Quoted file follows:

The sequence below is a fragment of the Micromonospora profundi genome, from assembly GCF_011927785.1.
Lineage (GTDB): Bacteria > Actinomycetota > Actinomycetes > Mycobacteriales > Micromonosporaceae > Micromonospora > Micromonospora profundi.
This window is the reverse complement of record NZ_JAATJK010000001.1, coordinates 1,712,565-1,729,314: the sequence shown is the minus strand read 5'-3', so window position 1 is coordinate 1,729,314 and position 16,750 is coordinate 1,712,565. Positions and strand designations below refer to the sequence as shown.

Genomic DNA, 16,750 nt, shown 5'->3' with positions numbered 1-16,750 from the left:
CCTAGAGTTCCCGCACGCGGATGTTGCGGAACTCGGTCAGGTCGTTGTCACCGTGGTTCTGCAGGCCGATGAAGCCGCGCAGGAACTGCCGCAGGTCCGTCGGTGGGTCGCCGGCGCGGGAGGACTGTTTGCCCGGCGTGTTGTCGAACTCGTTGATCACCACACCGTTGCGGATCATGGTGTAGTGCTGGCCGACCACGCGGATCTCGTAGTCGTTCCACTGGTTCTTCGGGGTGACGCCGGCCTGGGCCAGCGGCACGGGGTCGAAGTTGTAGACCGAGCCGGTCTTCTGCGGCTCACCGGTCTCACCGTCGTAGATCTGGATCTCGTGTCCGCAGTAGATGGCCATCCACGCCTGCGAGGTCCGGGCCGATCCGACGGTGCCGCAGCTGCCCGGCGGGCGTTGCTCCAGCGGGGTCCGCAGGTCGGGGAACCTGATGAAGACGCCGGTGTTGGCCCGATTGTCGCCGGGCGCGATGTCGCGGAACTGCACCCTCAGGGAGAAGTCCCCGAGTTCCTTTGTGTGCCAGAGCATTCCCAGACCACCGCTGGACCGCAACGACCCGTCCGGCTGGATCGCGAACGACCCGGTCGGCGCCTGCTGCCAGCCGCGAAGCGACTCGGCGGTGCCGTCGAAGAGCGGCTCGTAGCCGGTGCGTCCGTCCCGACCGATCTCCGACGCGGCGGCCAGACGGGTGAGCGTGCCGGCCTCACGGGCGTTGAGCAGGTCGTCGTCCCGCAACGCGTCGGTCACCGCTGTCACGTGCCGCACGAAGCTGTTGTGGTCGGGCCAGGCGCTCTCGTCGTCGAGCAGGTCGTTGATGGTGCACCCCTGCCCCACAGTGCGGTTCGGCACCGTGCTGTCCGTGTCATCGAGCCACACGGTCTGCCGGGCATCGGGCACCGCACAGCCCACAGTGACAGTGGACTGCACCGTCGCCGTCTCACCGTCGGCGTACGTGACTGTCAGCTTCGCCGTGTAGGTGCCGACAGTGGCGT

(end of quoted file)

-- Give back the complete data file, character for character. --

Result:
The sequence below is a fragment of the Micromonospora profundi genome, from assembly GCF_011927785.1.
Lineage (GTDB): Bacteria > Actinomycetota > Actinomycetes > Mycobacteriales > Micromonosporaceae > Micromonospora > Micromonospora profundi.
This window is the reverse complement of record NZ_JAATJK010000001.1, coordinates 1,712,565-1,729,314: the sequence shown is the minus strand read 5'-3', so window position 1 is coordinate 1,729,314 and position 16,750 is coordinate 1,712,565. Positions and strand designations below refer to the sequence as shown.

Genomic DNA, 16,750 nt, shown 5'->3' with positions numbered 1-16,750 from the left:
CCTAGAGTTCCCGCACGCGGATGTTGCGGAACTCGGTCAGGTCGTTGTCACCGTGGTTCTGCAGGCCGATGAAGCCGCGCAGGAACTGCCGCAGGTCCGTCGGTGGGTCGCCGGCGCGGGAGGACTGTTTGCCCGGCGTGTTGTCGAACTCGTTGATCACCACACCGTTGCGGATCATGGTGTAGTGCTGGCCGACCACGCGGATCTCGTAGTCGTTCCACTGGTTCTTCGGGGTGACGCCGGCCTGGGCCAGCGGCACGGGGTCGAAGTTGTAGACCGAGCCGGTCTTCTGCGGCTCACCGGTCTCACCGTCGTAGATCTGGATCTCGTGTCCGCAGTAGATGGCCATCCACGCCTGCGAGGTCCGGGCCGATCCGACGGTGCCGCAGCTGCCCGGCGGGCGTTGCTCCAGCGGGGTCCGCAGGTCGGGGAACCTGATGAAGACGCCGGTGTTGGCCCGATTGTCGCCGGGCGCGATGTCGCGGAACTGCACCCTCAGGGAGAAGTCCCCGAGTTCCTTTGTGTGCCAGAGCATTCCCAGACCACCGCTGGACCGCAACGACCCGTCCGGCTGGATCGCGAACGACCCGGTCGGCGCCTGCTGCCAGCCGCGAAGCGACTCGGCGGTGCCGTCGAAGAGCGGCTCGTAGCCGGTGCGTCCGTCCCGACCGATCTCCGACGCGGCGGCCAGACGGGTGAGCGTGCCGGCCTCACGGGCGTTGAGCAGGTCGTCGTCCCGCAACGCGTCGGTCACCGCTGTCACGTGCCGCACGAAGCTGTTGTGGTCGGGCCAGGCGCTCTCGTCGTCGAGCAGGTCGTTGATGGTGCACCCCTGCCCCACAGTGCGGTTCGGCACCGTGCTGTCCGTGTCATCGAGCCACACGGTCTGCCGGGCATCGGGCACCGCACAGCCCACAGTGACAGTGGACTGCACCGTCGCCGTCTCACCGTCGGCGTACGTGACTGTCAGCTTCGCCGTGTAGGTGCCGACAGTGGCGT